Focus On The Task At Hand

Below is a new video where I discuss the importance of focusing on the task at hand. As stated within, intense focus is often more important than any other training variable. Without it, it becomes all but impossible to train with the intensity necessary to handle near maximal loads.

Even minor distractions can seriously compromise workout quality. If you wish to maximize performance, train without distractions. Those familiar with the blog may recall hearing similar sentiments discussed in a previous article (here).

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“A person who aims at nothing is sure to hit it.”

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12 comments:

  1. Important post indeed. The concept of focus that is expressed through physical endeavours can also be expressed through other field of endeavours.
    Focus on the task.
    Just reminds me, when I’m at “work” in the “office” distractions, are totally annoying and breaks my focus, breaking the mode that is relevant to task at hand.

  2. I would suggest that there is important distinction between those normal distracting conversations, you have mentioned and conversations between psyched people as well, having that beast mode mind set as well.
    Just like terrible music and bunch of looking and shit talking rookies (in the bad meaning of the word) may ruin my jump rope warmup, a psyched group of people doing brutal stuff under some decent loud beat, can make me forget about sore muscles or tiredness and jump in the crew!

  3. I have a similar mindset Ross. When I’m training in the gym and potential personal training clients would see me they would always comment “I don’t want to workout with that guy!” They probably will never understand the mentality of intense, focused, hard work and drive it takes to reach difficult goals. On the Other side of the coin those that see me working like that and tell themselves “yeah that’s the guy I want training me!” They get it and I am happy to take them where they want to go.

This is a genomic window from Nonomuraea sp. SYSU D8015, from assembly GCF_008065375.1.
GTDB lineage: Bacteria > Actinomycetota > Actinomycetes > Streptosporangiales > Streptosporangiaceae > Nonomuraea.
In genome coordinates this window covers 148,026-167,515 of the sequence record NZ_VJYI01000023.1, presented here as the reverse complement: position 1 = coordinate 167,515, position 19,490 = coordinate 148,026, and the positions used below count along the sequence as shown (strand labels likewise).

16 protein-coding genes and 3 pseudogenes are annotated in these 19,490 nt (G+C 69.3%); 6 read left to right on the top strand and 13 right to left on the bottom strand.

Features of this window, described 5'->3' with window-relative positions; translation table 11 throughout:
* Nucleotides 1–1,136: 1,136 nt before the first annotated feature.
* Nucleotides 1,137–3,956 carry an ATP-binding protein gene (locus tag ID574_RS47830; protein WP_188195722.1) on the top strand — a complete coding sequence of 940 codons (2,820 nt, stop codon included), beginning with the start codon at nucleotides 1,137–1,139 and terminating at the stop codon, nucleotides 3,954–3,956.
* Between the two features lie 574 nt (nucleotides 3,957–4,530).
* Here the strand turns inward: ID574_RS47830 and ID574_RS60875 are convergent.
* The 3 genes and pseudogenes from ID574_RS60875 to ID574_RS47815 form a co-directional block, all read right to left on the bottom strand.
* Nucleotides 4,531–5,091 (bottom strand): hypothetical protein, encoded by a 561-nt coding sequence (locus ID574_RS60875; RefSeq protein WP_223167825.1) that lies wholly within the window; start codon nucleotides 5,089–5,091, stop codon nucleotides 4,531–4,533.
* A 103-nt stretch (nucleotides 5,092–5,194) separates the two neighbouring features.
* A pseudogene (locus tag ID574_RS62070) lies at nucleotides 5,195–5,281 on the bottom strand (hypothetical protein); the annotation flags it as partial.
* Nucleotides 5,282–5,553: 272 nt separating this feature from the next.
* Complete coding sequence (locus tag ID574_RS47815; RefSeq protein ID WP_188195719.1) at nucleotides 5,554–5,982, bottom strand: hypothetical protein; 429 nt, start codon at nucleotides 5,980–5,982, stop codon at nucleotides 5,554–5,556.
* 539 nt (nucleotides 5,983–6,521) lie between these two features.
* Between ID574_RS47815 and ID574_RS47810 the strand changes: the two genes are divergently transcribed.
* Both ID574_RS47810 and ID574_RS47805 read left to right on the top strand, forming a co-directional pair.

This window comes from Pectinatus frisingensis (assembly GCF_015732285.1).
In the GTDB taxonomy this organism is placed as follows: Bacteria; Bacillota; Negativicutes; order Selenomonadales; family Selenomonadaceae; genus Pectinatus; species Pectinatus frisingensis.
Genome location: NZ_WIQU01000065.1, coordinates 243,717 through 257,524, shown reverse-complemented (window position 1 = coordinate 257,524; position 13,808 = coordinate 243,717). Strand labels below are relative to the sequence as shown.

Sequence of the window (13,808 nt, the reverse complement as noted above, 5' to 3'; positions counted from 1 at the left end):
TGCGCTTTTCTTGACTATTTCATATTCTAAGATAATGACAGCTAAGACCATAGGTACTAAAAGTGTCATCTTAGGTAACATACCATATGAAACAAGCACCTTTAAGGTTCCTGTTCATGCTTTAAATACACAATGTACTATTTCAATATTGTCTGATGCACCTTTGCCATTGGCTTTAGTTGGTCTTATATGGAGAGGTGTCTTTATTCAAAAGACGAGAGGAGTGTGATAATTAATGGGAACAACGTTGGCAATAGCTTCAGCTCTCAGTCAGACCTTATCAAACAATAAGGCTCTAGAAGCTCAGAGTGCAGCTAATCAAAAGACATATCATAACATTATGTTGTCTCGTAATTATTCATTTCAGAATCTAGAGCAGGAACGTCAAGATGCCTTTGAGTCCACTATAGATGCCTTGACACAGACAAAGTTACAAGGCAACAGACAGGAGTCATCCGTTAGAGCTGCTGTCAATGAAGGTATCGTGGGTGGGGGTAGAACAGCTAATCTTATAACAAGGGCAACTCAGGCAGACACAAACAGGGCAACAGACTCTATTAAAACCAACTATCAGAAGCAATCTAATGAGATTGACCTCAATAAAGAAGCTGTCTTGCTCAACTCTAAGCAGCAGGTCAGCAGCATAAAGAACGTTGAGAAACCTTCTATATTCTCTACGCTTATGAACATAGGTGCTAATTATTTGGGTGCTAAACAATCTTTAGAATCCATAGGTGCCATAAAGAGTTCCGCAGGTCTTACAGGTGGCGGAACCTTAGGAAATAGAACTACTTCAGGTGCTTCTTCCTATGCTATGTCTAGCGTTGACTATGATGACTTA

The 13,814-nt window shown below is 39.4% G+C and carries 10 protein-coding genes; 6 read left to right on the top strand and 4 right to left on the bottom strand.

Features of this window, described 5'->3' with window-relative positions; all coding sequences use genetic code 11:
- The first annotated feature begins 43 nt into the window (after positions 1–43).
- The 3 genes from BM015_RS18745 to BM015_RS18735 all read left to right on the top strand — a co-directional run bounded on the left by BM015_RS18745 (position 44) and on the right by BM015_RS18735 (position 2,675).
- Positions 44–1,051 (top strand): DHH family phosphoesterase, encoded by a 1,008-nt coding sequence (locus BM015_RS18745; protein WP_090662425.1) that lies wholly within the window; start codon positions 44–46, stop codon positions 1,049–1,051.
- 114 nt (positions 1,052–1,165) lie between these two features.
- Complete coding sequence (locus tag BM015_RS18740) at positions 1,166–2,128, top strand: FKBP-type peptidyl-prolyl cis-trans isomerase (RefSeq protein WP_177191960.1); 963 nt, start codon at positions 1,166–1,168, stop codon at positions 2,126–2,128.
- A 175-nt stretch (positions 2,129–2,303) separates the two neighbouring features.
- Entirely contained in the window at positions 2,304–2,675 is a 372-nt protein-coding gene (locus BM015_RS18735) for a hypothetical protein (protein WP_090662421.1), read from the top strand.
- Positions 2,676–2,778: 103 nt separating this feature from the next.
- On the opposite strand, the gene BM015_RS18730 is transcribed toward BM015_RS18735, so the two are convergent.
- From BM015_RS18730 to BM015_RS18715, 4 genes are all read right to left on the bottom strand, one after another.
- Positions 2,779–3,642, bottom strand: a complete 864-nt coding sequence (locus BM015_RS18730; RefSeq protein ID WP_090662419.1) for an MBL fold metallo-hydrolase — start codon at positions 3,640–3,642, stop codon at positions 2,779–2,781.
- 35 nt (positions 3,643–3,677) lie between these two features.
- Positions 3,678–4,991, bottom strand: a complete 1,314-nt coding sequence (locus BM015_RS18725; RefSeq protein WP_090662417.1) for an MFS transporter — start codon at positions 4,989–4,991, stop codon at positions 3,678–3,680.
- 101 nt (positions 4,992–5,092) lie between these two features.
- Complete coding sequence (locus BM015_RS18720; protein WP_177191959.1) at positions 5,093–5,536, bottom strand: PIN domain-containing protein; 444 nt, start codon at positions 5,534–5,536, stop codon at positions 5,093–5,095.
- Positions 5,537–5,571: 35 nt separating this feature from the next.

4. Hi Ross! I love your messages.

    I am constantly surprised at how many people in the gym don’t psych themselves up whatsoever before a set or a very challenging exercise. I have taught countless young guys how to *immediately* increase their bench press by at least 10 pounds by using my own 1 minute psych up. They are simply amazed and profusely thankful.

    I’m not at all surprised that they don’t teach psych ups to us women, but they don’t even teach psych up to young guys on sports teams? Several of the young guys I taught my psych up to were on competitive high school sports teams. They had never heard of such a thing.

    🙂 Marion @ Affection for Fitness blog

  5. So Ross (forgive me if I should already know your take on this), does this kind of focus that you speak of and practice make taking a pre-workout (like Jack3D) unnecessary? I haven’t take one, but many do. Would value your thoughts/perspective.

  6. Ross (and others),

    I agree that focus is crucial for maximum performance, and also agree about the value of getting revved up for short bursts. What I’m curious about is what to do when it’s a more endurance-related workout or activity. Will revving up in that case cause an athlete to get depleted that little bit sooner? If so, what kind of pre-training/competition mindset would you suggest aiming for instead – a calm one, or maybe something in between calm and a caged tiger?

  7. @Hop – I don’t take any of those products, so I’d definitely say so. YMMV of course.

    @Dennis – For longer duration work, I’m not the same raging lunatic. I’m more of a sustained lunatic. I have the mindset that I won’t stop no matter what. For example, if I take someone running, I get it in my mind that I’ll go all day if necessary. And yes, I’m sure that sounds crazy, but that’s what’s going on in my head.

    I attribute this mentality to my early boxing days. It was an unwritten rule that you should never be the first one to suggest getting out of the ring during a sparring session. If someone suggests, “One more round” we were taught to always agree. Never be the one to give up or stop.

  8. Thanks so much, Ross. I greatly dislike the idea of being dependent on anything (substance) — even coffee. Some are this way with stims.

  9. awesome video. in sports psychology they refer to this state of mind as ‘flow’, almost like a meditative state, and like you said you get out of your mind. the interesting fact is, that this mental state called flow, studies have shown that it improves mental health and reduces risk of mental illness. who would have known that lifting shit in a garage could have so many benefits! great video.

  10. Having your concentration and focus during a workout interrupted by a phone call for instance is something I liken to getting a phone call while in the middle of a love making session. Just try to get back exactly where you were at before being interrupted.

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